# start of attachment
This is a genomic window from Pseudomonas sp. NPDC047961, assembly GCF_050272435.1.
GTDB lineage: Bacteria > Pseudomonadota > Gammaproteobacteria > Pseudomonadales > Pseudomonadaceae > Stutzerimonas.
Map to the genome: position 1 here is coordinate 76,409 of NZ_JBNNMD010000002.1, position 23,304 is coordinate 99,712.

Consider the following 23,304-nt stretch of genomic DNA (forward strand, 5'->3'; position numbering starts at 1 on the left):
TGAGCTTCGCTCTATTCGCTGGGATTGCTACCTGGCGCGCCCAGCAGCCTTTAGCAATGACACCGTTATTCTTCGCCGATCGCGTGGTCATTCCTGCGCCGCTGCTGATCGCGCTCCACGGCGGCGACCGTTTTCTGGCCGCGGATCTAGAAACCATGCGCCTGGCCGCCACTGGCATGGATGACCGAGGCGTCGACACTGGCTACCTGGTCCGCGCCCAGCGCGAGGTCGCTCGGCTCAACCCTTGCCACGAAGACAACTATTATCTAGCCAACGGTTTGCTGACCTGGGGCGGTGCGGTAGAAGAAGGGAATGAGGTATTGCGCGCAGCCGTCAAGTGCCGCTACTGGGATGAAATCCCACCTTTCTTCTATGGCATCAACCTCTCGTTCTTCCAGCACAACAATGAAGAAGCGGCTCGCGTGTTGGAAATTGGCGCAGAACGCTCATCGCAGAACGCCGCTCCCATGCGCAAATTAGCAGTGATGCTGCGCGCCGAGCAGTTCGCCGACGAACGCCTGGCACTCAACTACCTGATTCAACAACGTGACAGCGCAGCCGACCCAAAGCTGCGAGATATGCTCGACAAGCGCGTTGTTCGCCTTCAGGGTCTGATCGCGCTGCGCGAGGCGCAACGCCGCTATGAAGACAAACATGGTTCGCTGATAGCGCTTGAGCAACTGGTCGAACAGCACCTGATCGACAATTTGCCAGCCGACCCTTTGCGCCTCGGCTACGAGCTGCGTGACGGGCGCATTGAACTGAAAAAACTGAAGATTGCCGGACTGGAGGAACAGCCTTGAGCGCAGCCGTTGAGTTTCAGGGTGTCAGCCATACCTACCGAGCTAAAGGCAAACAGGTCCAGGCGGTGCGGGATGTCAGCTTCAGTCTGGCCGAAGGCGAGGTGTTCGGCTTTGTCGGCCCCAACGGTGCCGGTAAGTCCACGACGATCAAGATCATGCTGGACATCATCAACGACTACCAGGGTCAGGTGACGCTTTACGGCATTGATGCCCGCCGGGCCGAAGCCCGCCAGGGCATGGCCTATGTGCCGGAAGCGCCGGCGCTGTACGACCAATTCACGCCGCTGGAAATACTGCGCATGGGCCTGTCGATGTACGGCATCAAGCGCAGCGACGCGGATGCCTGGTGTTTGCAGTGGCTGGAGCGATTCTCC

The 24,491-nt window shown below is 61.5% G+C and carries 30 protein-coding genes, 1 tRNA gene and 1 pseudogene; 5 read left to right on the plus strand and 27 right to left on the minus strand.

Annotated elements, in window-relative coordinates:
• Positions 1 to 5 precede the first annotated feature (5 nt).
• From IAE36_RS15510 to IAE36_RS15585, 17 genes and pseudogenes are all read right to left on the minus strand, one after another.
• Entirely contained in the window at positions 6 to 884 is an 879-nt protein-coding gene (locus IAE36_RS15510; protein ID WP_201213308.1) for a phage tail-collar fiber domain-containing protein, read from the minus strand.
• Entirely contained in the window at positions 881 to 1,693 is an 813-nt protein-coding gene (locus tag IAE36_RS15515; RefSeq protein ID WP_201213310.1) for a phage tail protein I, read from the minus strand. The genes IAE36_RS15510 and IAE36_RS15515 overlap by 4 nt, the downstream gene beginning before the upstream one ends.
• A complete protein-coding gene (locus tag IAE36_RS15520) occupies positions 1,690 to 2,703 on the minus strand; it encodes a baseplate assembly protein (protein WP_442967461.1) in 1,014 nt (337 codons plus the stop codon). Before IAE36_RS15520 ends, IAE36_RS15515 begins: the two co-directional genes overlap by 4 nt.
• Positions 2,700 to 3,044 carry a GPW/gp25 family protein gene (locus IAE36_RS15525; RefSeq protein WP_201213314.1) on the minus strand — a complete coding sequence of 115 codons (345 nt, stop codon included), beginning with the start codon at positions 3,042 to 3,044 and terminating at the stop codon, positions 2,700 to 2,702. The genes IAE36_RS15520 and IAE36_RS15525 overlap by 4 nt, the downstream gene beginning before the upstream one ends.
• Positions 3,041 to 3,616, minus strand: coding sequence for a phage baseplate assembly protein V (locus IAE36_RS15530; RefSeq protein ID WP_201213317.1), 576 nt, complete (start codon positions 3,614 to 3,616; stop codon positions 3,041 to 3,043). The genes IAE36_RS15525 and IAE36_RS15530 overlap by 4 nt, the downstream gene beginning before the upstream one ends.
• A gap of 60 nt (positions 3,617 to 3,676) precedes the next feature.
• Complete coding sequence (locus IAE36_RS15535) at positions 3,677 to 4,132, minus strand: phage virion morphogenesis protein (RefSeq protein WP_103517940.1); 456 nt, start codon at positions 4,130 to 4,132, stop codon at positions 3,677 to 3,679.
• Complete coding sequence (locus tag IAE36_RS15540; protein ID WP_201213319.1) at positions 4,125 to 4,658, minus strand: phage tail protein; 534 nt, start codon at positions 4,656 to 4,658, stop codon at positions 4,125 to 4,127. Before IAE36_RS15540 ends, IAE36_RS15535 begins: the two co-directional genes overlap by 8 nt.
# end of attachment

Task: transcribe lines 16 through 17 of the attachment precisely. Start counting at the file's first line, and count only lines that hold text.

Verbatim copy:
• Complete coding sequence (locus IAE36_RS15535) at positions 3,677 to 4,132, minus strand: phage virion morphogenesis protein (RefSeq protein WP_103517940.1); 456 nt, start codon at positions 4,130 to 4,132, stop codon at positions 3,677 to 3,679.
• Complete coding sequence (locus tag IAE36_RS15540; protein ID WP_201213319.1) at positions 4,125 to 4,658, minus strand: phage tail protein; 534 nt, start codon at positions 4,656 to 4,658, stop codon at positions 4,125 to 4,127. Before IAE36_RS15540 ends, IAE36_RS15535 begins: the two co-directional genes overlap by 8 nt.